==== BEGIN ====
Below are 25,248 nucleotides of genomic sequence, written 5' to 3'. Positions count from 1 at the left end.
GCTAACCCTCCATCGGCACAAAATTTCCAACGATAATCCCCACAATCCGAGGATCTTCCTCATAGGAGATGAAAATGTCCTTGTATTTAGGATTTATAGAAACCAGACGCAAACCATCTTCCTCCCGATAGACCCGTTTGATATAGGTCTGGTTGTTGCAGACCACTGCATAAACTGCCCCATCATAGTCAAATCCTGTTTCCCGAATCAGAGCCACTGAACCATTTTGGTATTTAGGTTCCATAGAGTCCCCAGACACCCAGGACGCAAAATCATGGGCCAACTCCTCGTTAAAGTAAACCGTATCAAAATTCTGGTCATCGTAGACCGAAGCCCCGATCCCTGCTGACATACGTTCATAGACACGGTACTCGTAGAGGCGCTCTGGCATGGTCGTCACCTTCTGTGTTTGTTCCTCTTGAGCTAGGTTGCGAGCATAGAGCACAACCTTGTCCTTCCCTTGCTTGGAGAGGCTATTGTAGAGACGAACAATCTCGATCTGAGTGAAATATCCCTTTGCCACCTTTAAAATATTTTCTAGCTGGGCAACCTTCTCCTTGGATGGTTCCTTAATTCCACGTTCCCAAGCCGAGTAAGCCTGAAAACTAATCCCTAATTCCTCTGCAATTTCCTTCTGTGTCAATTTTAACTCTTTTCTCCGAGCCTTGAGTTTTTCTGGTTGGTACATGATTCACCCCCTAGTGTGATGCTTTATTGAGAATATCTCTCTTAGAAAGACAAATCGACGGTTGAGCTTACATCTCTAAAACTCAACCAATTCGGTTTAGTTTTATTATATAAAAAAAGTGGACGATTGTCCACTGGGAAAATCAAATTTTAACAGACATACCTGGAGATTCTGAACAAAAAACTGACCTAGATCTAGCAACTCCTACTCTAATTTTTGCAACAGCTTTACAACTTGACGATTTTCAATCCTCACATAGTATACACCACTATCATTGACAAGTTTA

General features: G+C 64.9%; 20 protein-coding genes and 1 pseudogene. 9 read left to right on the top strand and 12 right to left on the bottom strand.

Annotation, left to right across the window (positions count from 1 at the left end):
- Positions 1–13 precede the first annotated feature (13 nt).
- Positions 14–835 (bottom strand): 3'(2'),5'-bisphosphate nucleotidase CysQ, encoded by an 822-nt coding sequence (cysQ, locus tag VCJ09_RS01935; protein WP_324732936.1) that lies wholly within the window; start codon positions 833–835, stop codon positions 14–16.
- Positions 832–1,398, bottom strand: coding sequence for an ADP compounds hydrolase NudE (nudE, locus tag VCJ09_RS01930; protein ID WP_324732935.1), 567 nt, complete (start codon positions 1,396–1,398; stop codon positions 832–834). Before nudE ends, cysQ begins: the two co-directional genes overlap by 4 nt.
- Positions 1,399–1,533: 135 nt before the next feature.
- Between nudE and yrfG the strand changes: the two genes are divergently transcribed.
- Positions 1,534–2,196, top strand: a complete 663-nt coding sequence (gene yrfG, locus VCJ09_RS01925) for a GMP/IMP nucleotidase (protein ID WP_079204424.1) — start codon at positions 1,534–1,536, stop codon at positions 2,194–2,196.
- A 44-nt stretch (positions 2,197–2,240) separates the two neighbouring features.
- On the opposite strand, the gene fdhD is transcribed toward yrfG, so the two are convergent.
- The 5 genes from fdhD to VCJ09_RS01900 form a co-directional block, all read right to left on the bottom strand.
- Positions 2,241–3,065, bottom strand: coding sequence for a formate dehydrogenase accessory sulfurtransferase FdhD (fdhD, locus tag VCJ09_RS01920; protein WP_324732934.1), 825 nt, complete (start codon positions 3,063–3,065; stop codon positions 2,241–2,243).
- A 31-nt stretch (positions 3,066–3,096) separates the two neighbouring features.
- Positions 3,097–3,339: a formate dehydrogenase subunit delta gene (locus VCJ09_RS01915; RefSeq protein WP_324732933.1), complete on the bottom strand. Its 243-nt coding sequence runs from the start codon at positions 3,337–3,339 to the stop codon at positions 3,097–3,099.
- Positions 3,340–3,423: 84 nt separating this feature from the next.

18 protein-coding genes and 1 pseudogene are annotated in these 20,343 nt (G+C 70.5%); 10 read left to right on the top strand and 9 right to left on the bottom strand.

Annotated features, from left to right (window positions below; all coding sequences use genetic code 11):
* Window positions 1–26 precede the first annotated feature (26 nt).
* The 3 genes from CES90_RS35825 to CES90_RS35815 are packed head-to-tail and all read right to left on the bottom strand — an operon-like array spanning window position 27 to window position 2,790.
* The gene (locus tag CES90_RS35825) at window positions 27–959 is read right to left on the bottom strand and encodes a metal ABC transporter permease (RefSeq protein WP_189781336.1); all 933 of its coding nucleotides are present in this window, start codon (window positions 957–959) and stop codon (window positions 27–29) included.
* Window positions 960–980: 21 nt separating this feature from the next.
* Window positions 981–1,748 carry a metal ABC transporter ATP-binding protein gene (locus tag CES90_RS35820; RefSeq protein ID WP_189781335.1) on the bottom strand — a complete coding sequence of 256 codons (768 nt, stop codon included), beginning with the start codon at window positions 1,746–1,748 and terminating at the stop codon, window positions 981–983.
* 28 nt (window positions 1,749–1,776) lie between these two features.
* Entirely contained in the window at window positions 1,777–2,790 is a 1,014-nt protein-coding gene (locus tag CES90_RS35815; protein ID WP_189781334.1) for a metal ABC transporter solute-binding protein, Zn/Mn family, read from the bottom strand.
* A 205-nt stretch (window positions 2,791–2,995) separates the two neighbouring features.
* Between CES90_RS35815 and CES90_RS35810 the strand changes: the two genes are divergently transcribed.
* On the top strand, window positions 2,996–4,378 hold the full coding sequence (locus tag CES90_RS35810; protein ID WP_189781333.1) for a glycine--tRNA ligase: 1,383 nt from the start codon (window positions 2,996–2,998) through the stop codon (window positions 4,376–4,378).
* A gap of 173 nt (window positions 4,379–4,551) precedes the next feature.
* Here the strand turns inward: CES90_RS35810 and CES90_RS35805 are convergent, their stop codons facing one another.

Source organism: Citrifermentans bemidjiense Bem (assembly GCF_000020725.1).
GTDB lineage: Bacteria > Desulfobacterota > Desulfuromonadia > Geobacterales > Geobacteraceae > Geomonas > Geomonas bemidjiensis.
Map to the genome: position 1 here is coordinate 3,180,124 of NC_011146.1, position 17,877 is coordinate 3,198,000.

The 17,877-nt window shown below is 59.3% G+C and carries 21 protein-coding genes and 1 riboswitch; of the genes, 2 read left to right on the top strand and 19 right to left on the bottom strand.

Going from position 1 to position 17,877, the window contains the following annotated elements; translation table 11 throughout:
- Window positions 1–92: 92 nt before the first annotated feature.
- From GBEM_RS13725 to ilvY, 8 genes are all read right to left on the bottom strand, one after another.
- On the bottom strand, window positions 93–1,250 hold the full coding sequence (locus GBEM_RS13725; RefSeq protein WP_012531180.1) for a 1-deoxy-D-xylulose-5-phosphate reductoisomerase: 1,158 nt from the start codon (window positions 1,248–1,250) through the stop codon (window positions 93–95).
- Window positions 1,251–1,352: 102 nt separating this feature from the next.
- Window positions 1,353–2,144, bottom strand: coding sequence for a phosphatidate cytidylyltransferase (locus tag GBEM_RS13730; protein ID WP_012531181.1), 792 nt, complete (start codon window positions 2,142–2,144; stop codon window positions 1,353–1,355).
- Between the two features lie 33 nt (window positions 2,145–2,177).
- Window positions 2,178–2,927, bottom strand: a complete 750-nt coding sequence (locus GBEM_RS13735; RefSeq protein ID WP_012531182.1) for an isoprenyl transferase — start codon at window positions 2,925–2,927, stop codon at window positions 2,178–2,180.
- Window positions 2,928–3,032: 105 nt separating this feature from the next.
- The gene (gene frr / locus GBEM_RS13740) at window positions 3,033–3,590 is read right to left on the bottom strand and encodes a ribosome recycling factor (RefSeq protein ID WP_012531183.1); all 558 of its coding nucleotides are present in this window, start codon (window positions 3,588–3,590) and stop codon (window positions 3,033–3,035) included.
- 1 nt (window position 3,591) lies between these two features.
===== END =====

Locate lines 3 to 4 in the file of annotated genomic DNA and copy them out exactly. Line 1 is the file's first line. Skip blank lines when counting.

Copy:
General features: G+C 64.9%; 20 protein-coding genes and 1 pseudogene. 9 read left to right on the top strand and 12 right to left on the bottom strand.

Annotation, left to right across the window (positions count from 1 at the left end):